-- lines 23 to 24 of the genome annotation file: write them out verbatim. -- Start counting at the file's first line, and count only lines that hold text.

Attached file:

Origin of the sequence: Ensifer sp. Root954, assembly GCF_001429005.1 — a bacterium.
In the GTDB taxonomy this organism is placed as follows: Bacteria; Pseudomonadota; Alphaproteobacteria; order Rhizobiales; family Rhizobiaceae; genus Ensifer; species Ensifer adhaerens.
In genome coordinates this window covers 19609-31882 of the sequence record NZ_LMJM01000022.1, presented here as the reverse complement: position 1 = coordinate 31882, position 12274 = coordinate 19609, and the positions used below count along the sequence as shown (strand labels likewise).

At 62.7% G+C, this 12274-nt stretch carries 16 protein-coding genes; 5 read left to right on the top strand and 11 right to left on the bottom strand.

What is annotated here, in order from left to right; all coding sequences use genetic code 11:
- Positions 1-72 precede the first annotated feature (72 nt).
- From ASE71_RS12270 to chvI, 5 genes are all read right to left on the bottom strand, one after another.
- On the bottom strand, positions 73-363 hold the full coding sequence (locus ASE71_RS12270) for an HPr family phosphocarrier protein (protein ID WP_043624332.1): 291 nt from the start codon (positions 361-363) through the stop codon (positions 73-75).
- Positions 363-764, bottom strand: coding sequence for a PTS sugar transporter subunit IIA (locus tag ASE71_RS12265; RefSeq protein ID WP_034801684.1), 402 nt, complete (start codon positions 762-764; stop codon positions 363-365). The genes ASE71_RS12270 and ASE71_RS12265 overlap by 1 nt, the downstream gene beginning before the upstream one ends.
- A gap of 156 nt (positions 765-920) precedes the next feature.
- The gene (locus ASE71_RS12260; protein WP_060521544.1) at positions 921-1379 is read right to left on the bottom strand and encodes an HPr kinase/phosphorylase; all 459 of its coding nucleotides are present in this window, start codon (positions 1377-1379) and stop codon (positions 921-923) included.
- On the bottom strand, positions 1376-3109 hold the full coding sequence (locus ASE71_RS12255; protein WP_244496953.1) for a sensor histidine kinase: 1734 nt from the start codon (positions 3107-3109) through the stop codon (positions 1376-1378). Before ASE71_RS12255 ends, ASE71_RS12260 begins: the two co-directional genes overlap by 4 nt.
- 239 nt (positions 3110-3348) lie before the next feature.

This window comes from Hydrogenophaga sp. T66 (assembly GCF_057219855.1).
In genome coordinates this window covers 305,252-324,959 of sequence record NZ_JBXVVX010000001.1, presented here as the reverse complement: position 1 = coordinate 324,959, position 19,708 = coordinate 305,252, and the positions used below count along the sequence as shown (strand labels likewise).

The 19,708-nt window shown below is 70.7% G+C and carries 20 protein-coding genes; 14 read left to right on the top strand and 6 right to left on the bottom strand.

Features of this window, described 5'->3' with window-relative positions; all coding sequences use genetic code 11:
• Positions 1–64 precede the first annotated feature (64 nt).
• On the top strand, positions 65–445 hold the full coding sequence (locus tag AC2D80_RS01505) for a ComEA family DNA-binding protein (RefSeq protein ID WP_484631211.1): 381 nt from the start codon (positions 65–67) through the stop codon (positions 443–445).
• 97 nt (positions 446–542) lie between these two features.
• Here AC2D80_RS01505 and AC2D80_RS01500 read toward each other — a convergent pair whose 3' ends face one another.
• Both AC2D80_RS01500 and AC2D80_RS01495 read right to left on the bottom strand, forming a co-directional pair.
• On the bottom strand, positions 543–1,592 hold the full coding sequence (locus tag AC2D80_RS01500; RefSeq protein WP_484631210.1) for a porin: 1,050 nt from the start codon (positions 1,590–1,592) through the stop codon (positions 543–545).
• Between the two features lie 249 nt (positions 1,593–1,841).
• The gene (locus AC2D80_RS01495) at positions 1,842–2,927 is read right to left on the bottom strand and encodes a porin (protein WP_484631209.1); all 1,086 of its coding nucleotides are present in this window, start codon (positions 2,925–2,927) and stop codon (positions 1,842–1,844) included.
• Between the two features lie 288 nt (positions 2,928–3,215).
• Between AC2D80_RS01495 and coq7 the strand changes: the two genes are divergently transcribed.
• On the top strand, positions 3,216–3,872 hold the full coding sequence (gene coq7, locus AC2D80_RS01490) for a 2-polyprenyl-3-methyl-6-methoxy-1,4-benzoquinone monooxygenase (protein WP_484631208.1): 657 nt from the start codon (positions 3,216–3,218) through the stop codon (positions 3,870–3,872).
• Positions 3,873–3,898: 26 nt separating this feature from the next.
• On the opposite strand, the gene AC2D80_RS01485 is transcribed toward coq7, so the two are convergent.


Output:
• On the bottom strand, positions 543–1,592 hold the full coding sequence (locus tag AC2D80_RS01500; RefSeq protein WP_484631210.1) for a porin: 1,050 nt from the start codon (positions 1,590–1,592) through the stop codon (positions 543–545).
• Between the two features lie 249 nt (positions 1,593–1,841).